“Rosoinen sana, rough word”
What made you want to submit this poem to our Polyphonic feature?
Poet Maija Mäkinen: There are very few places where it’s possible to feel like one person—whole—when you are bilingual in Finnish and English. My brain and consciousness are always seething with those two languages, so when I saw the Polyphony submission call, it was like, I thought no one would ever ask.
In what way do you see your visual response as “Polyphonic?”
Artist Anya Ermak: It was a little mysterious as to “What is exactly happening here in this poem?”
What surprises you in the artist’s response to your poem?
Poet Maija Mäkinen: The sadness in Anya’s drawing came as a surprise—I hadn’t seen the sadness in my own words, only the pain and frustration of trying to understand and be understood across language and cultural lines with my ex-partner (who, speaking of polyphony, onomatopoeically shares a name with the artist).
How does a sense of polyphony enhance or challenge your creative work?
Poet Maija Mäkinen: For as long as I’ve been a writer, I’ve dreamed of being able to invent a way of writing that encompasses my two languages—a kind of writing that hits at the essences of things without being specifically anchored in one particular, culturally recognizable voice. I’m always looking for ways to infuse my written English with some of the rawness and earthiness of Finnish. In the end, I guess it’s a search for a language that would authentically represent the heart and mind of someone who is made up of two.
What do you think is the role of art in regards to real-world, real-time events? In other words, what makes a “successful” occasional or political piece of writing or art?
Artist Anya Ermak: To leave an impact through awakening not only an emotional response but an experiential connection with an urge for action.
Poet Maija Mäkinen: Art is successful when it wrenches an emotional response out of us at the same time as it creates a space for clarity. When it goes to the heart of the matter, bypassing explanations, justifications, commentary, and considerations. When it makes us see, understand, and draw strength. When it connects us to each other. All you have to do to understand the power of art is to imagine what tomorrow would look like if we awoke to no artists, no stories, no art.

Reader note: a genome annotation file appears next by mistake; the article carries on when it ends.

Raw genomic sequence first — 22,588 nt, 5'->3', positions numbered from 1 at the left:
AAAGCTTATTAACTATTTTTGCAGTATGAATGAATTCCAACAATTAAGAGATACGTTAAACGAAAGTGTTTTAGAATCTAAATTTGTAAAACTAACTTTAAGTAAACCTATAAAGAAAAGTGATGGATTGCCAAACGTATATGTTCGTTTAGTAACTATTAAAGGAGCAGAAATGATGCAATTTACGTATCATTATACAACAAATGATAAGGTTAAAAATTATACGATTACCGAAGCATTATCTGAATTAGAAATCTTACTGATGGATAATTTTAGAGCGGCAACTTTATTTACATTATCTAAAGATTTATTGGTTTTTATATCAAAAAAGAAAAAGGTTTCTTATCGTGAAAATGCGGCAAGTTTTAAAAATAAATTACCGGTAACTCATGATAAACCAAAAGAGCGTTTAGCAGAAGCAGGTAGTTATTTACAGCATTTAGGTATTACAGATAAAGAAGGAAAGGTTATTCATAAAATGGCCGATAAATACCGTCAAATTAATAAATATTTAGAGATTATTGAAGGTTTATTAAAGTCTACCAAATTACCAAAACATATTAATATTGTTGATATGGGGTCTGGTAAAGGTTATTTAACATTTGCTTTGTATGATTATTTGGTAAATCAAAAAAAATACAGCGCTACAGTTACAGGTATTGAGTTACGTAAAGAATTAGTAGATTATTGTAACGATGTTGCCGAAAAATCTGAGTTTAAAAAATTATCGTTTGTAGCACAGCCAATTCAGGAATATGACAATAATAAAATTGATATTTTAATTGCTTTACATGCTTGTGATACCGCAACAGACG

If the Broadsided collaboration were a piece of music, what would it be?
Artist Anya Ermak: Ummm, something heavy and eerie at the same time?
Poet Maija Mäkinen: A series of jazz riffs—a conversation between a tuba and a saxophone?
What is your favorite phrase or word translated from a language other than English?
Artist Anya Ermak: Japanese: “Ganbatte!” A word of encouragement meaning anything in between “Do your best!” to “Good luck” that can be used when facing any challenge—from things you’d like to do excitedly, or all the way to things that have to be done inevitably.
Poet Maija Mäkinen: My favorite word in the world is “hän”—Finnish for she or he. I love the non-gendered humanity of the word—it’s about being a human being, not a girl, boy, man, or woman.
How did you choose the “Vectorization” site for your collaboration (pictured left) and, if anything were possible, where in the world would you most love to discover your broadside posted?
Artist Anya Ermak: Train station in Helsinki?
Poet Maija Mäkinen: My first full-time job in New York was on the same block as The Coffeeshop, a classic restaurant across the street from Union Square. Ever since then, many things—the death of my grandmother, jobs, relationships, breakups—have been connected to this square, including the relationship in the poem. I taped the broadside to the wall of the now-defunct restaurant, and a friend caught my reflection in the window with her camera. As for where I’d like to see it… I’d be amazed to see it ANYWHERE.
Read any good books lately?
Artist Anya Ermak: Parenting self-help–I have 2 wonderful boys, 14 and 10, and they make sure to leave me searching for answers at times, as they should 😉
Poet Maija Mäkinen: Sigrid Nunez’s The Friend, Sebastian Barry’s Days Without End, and a re-read of Toni Morrison’s Beloved.
Seen any good art lately?
Artist Anya Ermak: Outstanding sculptures by a great person and super-good friend: ZhannaMartin.com
Poet Maija Mäkinen: Romare Bearden’s jazz paintings, and the entire American Art section at The Mint in Charlotte, NC—with the highest ratio of works by female artists that I’ve possibly ever seen. A fresh, beautiful, diverse exhibition that makes you realize how alive art can be.
Anything else? (Here, we invite the collaborators to invent a question, add a comment, or otherwise speak to what the questions so far have not tapped about their Broadsided experience).
Artist Anya Ermak: Love what you guys do here on Broadsided, thank you for sharing it all! Hey an idea: how about a local day tour by the collaborators for each other some day should they ever cross each other’s hoods? Maybe a trip to a local museum ? A hike? Or a walk around their town trying some local foods? And snap that broadside selfie?